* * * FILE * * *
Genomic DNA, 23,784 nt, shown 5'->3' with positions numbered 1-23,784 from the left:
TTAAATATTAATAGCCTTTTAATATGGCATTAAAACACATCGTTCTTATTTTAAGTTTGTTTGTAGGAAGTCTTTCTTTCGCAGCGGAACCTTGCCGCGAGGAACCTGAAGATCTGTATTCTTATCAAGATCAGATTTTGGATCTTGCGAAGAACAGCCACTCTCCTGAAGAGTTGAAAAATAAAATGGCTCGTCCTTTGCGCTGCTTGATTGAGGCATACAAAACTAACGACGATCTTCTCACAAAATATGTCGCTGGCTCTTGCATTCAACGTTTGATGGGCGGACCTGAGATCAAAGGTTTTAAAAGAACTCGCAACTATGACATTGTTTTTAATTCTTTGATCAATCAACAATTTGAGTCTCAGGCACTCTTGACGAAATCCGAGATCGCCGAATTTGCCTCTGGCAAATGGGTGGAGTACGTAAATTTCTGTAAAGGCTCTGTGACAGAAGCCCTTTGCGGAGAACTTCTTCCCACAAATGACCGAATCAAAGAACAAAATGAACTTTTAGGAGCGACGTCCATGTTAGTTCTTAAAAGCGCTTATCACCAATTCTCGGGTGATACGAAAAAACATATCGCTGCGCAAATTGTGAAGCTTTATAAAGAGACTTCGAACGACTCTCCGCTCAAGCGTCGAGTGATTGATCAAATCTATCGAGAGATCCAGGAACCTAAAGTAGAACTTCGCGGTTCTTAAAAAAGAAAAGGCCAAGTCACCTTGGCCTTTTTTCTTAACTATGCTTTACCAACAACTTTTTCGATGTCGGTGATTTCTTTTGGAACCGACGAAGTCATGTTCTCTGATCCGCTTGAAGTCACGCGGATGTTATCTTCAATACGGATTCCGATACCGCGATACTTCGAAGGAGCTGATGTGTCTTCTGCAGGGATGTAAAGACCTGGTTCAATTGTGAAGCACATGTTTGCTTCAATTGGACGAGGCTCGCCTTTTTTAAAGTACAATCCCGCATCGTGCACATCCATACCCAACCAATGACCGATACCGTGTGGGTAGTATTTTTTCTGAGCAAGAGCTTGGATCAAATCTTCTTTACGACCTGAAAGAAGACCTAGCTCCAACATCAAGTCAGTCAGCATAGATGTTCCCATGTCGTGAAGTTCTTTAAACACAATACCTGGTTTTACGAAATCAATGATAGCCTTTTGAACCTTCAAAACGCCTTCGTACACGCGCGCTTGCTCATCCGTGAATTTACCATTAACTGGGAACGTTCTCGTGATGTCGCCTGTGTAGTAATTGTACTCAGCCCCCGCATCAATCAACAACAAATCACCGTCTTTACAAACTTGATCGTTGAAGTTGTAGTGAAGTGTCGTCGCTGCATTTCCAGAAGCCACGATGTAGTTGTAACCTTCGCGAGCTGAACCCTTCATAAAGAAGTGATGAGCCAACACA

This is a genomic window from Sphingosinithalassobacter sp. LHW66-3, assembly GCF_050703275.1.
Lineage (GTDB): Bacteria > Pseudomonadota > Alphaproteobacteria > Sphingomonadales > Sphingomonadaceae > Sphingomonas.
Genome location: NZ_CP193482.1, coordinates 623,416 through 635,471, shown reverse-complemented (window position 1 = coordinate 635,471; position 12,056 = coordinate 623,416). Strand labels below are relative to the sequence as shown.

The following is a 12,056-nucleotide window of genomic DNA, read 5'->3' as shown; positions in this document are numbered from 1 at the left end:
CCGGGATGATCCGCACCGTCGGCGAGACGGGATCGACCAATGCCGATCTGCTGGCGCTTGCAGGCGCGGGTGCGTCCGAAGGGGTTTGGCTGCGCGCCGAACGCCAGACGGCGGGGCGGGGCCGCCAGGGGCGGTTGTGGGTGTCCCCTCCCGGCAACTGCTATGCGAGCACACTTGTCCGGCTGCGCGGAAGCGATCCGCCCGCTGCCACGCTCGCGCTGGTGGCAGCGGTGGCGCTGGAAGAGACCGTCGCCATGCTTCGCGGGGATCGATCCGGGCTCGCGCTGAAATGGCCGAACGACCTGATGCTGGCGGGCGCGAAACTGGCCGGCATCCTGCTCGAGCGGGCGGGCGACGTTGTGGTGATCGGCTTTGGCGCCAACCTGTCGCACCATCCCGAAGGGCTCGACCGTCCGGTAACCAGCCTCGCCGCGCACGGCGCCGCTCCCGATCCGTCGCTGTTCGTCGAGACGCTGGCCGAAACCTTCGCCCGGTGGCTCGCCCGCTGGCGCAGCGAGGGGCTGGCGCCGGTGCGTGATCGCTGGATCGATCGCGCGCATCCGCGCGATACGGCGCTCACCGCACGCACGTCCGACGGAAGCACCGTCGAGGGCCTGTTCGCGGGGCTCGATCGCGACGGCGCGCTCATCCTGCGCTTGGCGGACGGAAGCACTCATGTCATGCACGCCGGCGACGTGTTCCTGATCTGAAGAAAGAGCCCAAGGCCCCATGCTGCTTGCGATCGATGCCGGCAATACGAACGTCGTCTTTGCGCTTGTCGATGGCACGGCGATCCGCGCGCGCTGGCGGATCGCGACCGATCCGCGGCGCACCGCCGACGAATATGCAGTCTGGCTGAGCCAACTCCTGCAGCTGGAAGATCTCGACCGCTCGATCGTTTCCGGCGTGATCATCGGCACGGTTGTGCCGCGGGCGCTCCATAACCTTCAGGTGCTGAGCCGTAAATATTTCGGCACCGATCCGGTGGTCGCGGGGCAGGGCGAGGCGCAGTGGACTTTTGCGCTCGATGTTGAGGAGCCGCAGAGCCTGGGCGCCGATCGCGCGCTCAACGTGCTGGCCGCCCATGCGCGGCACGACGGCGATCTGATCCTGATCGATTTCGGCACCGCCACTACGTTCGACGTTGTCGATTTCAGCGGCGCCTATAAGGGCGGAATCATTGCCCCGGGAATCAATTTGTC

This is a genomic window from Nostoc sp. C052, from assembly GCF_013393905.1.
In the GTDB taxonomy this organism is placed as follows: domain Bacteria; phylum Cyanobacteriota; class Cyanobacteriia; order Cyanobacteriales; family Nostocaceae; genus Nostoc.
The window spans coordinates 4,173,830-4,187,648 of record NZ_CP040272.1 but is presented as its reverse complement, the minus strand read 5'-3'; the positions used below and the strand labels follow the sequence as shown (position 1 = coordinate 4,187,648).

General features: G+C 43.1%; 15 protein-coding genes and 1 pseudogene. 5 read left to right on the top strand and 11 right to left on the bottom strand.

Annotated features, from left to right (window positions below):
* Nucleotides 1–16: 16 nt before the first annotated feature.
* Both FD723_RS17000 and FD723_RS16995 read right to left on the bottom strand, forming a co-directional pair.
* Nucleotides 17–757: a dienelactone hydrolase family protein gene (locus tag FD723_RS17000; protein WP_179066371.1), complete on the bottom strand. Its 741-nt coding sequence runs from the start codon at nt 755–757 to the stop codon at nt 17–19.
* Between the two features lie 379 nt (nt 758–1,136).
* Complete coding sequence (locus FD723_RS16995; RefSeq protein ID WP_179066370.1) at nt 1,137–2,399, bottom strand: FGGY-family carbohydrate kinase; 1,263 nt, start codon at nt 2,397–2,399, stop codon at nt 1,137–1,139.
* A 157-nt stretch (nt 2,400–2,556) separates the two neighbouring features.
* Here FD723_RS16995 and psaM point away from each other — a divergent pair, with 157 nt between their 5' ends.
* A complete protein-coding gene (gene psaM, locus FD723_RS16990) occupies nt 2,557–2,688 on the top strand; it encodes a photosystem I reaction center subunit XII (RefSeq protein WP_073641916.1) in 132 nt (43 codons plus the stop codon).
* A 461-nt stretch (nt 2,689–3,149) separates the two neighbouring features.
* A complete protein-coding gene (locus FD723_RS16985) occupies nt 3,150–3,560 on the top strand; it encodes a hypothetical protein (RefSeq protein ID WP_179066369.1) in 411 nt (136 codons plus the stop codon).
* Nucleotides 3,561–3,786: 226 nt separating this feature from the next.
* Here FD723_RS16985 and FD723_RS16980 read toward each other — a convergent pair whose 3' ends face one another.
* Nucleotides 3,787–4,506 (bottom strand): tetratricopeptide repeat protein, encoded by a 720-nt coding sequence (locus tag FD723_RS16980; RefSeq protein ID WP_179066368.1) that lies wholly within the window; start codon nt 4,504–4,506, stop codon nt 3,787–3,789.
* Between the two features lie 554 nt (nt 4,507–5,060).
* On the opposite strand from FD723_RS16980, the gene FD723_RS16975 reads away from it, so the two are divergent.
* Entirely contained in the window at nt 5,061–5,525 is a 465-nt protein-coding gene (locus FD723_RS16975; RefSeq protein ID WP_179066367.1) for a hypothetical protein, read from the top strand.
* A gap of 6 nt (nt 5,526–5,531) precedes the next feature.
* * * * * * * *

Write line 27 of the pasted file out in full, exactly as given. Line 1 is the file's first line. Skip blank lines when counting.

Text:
* On the opposite strand from FD723_RS16980, the gene FD723_RS16975 reads away from it, so the two are divergent.